Bottom Line: Hard work starts now results are delivered

 
Marion Dakers
VINCE Cable is right: it’s probably too soon to be booking losses on behalf of the taxpayer for the Royal Mail share sale.

The stock rose yet again yesterday, with investors impressed by a set of results that delivered but did not beat forecasts.

However the Royal Mail’s bankers handled the float, at least the maiden earnings report has gone well, with no surprises big enough to prompt re-ratings from the City’s scribblers.

Panmure Gordon kept its target at 610p, while the more pessimistic UBS stuck to its “sell” rating and 450p goal. The froth of the initial float has yet to clear enough to give analysts, let alone the business secretary, a coherent picture of where the shares are heading.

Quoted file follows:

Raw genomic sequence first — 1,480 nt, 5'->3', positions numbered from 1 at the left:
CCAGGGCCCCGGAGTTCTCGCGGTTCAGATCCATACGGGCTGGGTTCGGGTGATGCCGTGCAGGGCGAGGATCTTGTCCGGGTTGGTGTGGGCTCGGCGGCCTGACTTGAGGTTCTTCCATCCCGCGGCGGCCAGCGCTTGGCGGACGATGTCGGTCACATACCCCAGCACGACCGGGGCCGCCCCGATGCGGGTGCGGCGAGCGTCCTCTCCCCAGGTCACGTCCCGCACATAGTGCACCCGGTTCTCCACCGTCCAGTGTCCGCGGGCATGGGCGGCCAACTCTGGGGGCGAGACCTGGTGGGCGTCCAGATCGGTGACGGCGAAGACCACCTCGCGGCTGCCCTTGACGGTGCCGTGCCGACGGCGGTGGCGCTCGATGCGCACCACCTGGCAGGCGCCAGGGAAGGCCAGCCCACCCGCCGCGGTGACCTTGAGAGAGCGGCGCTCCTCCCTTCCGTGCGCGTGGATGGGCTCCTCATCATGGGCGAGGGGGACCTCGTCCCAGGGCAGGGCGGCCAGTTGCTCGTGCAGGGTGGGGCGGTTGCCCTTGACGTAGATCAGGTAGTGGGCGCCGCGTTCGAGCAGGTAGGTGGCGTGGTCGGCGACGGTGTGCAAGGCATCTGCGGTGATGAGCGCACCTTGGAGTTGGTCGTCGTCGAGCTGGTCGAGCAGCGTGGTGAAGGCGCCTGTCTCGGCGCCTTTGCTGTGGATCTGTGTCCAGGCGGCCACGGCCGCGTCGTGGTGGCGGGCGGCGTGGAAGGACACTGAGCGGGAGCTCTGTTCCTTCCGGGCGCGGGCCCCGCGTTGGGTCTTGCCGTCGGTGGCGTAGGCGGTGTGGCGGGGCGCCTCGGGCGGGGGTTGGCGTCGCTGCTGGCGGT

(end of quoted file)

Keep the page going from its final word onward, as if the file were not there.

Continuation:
Meanwhile, the Post Office, which remains in state hands and separate from the Royal Mail, was yesterday promised a further £640m of public money to modernise its branches – underscoring the government’s determination to keep a strong postal network, at some expense. Royal Mail has its side of this expensive bargain to keep.

And there are other costs looming. In amongst the profit and revenue growth, Royal Mail’s “people costs” rose three per cent to £2.32bn, even as other operating costs were slashed.

Industrial action that looms – even before these expenses are properly tackled – was flagged by Cable yesterday as a reason for accepting a seemingly low IPO price.

Royal Mail’s maiden results delivered, but investors should join him in looking to the longer term for the firm’s real prospects.

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